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Eating Right Before Your Race

Posted by: on June, 6 2012

Eating strategies for endurance racing

Article found on RealJock.com and written BY H.K. JONES
Endurance athletics are tough. Those who compete in long-distance events such as marathons, triathlons, and double-century bike rides must be disciplined, determined, and diligent just to finish a race, let alone win one. Reaching the finish line requires hard work and a solid plan, of which good nutrition is a critical element. 

Wise men treat food as fuel; they feed their engines before, during, and after exercise. As an endurance athlete you can use food not only to provide energy to support your physical needs, but also to maintain a healthy immune system, prevent deficiencies, and greatly improve your training and race results.

Food as Fuel
When training for an endurance event, you need to pay close attention to what you eat every day, and in particular in the week leading up to your race. You demand more from your body than even average fitness buffs, and you have to compensate with the right foods to keep your performance at its peak.

When your big event is just a week away, you need to concentrate on carbohydrates. Carbs are stored in the muscles as a reserve source of energy known as glycogen. These stored reserves will become the most important source of fuel during your event—studies show that glycogen depletion leads to fatigue, increased risk of injury, and reduced performance.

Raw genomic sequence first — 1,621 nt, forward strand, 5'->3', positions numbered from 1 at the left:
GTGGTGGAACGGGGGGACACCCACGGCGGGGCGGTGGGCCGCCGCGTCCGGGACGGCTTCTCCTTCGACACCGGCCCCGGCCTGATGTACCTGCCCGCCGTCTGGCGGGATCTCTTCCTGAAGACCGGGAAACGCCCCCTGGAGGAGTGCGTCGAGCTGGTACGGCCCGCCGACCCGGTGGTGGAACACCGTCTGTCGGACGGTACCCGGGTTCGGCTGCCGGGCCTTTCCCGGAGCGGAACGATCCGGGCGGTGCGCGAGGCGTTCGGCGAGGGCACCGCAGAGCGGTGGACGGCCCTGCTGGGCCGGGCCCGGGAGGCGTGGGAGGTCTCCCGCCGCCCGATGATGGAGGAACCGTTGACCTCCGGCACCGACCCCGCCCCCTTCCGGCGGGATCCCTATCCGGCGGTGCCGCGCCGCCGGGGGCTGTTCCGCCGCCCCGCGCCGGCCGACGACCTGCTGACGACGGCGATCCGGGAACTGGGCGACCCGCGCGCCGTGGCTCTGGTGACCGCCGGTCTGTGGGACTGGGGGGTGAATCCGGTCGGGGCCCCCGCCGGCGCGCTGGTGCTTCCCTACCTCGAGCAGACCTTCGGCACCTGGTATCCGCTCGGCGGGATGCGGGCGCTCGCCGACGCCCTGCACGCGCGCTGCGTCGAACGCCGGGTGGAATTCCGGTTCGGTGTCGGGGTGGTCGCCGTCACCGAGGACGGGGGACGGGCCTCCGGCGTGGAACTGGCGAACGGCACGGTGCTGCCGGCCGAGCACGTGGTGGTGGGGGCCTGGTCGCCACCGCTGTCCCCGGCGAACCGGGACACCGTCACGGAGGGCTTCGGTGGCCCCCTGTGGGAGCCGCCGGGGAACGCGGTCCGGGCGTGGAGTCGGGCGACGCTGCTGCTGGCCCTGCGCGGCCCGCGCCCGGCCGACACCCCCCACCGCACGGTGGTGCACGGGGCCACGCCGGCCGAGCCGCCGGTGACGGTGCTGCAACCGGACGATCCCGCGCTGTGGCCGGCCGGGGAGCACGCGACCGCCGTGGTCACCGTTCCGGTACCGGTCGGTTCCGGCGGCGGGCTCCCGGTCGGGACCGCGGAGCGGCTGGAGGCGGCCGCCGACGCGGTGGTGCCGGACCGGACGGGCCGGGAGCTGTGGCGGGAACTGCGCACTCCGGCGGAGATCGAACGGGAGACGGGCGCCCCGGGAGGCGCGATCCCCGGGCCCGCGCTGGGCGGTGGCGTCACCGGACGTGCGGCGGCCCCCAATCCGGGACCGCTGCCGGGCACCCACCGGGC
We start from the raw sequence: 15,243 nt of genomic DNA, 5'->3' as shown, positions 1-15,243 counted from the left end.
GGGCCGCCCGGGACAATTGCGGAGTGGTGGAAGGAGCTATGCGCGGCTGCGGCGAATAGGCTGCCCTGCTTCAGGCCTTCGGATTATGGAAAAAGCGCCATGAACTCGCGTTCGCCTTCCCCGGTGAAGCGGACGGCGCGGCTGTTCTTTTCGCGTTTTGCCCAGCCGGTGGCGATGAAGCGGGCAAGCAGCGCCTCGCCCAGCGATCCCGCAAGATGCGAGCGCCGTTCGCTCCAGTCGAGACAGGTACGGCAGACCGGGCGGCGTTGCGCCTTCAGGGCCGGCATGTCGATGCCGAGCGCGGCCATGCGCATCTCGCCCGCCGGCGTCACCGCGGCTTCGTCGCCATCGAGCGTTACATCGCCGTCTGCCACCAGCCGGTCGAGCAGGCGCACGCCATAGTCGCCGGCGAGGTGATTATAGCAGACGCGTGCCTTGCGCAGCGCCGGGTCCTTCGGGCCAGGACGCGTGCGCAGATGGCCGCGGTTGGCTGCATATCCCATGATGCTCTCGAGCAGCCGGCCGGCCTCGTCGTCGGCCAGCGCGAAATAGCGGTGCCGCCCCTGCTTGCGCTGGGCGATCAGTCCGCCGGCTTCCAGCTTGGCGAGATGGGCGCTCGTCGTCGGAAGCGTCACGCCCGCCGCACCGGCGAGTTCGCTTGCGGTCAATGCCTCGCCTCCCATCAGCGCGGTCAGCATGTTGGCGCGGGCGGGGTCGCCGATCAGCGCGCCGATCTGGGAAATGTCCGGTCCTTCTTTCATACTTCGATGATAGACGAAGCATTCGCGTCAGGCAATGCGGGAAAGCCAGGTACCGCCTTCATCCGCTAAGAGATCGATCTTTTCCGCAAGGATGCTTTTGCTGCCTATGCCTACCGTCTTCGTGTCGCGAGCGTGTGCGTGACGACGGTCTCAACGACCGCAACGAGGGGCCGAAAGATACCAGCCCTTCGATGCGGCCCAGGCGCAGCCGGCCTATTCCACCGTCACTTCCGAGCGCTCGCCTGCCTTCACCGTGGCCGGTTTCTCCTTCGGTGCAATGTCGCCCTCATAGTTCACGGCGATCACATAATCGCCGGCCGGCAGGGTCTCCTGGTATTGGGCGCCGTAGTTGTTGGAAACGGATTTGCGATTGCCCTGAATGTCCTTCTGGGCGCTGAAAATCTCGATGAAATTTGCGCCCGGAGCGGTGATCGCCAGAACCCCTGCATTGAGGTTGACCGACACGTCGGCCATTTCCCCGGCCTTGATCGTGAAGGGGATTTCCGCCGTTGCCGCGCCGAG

“A glycogen-depleted state means that there is less fuel for the working muscles, hence the onset of physical and mental fatigue,” says Bob Seebohar, director of sports nutrition at the University of Florida Athletic Association. “Whenever an athlete is fatigued, performance suffers greatly, as does coordination, balance, and focus, and the incidence of injury is higher because the athlete is in a non-stimulated, somewhat tired state.”

Your primary eating goal during the week before your race should be to fill your glycogen stores, giving you a full tank of gas on which to run. That means consuming carbs, carbs, and then more carbs. You should eat approximately 10 grams of carbohydrate per kilogram of body weight in the final days leading up to your race. The best sources are grain products—preferably whole grains—such as whole-wheat bread, brown rice, oats, cereal, and pasta, as well as fruits and vegetables. Remember to stick with your tried-and-true carbohydrate sources during this time, as changing your food choices suddenly could lead to intestinal problems, and your end goal is to run—not to get the runs. This is also not the time to cut calories or try to diet off extra weight to lighten your load, as it is absolutely essential in your final week of training to provide your body with sufficient fuel to function at its full potential. In other words, you need to eat to compete.